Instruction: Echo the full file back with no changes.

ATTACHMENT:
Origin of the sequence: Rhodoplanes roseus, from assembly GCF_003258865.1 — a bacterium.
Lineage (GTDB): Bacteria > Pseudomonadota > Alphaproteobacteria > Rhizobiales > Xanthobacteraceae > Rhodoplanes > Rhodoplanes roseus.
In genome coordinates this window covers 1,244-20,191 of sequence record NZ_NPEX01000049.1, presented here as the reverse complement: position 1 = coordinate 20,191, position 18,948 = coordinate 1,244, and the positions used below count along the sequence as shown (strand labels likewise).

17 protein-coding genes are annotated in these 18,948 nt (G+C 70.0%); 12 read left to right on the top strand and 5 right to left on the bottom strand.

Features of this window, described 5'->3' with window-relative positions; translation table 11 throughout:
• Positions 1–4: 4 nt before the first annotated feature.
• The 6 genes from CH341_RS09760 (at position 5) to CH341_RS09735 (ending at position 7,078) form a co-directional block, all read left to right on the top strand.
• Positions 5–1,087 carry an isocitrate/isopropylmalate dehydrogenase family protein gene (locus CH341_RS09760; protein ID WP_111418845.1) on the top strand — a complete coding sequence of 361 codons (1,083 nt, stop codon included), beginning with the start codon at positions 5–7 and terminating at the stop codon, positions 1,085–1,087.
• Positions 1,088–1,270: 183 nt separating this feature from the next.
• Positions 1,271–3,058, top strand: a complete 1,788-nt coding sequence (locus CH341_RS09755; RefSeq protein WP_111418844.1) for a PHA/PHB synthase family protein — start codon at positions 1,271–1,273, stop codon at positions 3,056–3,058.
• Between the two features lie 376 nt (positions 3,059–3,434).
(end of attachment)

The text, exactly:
Origin of the sequence: Rhodoplanes roseus, from assembly GCF_003258865.1 — a bacterium.
Lineage (GTDB): Bacteria > Pseudomonadota > Alphaproteobacteria > Rhizobiales > Xanthobacteraceae > Rhodoplanes > Rhodoplanes roseus.
In genome coordinates this window covers 1,244-20,191 of sequence record NZ_NPEX01000049.1, presented here as the reverse complement: position 1 = coordinate 20,191, position 18,948 = coordinate 1,244, and the positions used below count along the sequence as shown (strand labels likewise).

17 protein-coding genes are annotated in these 18,948 nt (G+C 70.0%); 12 read left to right on the top strand and 5 right to left on the bottom strand.

Features of this window, described 5'->3' with window-relative positions; translation table 11 throughout:
• Positions 1–4: 4 nt before the first annotated feature.
• The 6 genes from CH341_RS09760 (at position 5) to CH341_RS09735 (ending at position 7,078) form a co-directional block, all read left to right on the top strand.
• Positions 5–1,087 carry an isocitrate/isopropylmalate dehydrogenase family protein gene (locus CH341_RS09760; protein ID WP_111418845.1) on the top strand — a complete coding sequence of 361 codons (1,083 nt, stop codon included), beginning with the start codon at positions 5–7 and terminating at the stop codon, positions 1,085–1,087.
• Positions 1,088–1,270: 183 nt separating this feature from the next.
• Positions 1,271–3,058, top strand: a complete 1,788-nt coding sequence (locus CH341_RS09755; RefSeq protein WP_111418844.1) for a PHA/PHB synthase family protein — start codon at positions 1,271–1,273, stop codon at positions 3,056–3,058.
• Between the two features lie 376 nt (positions 3,059–3,434).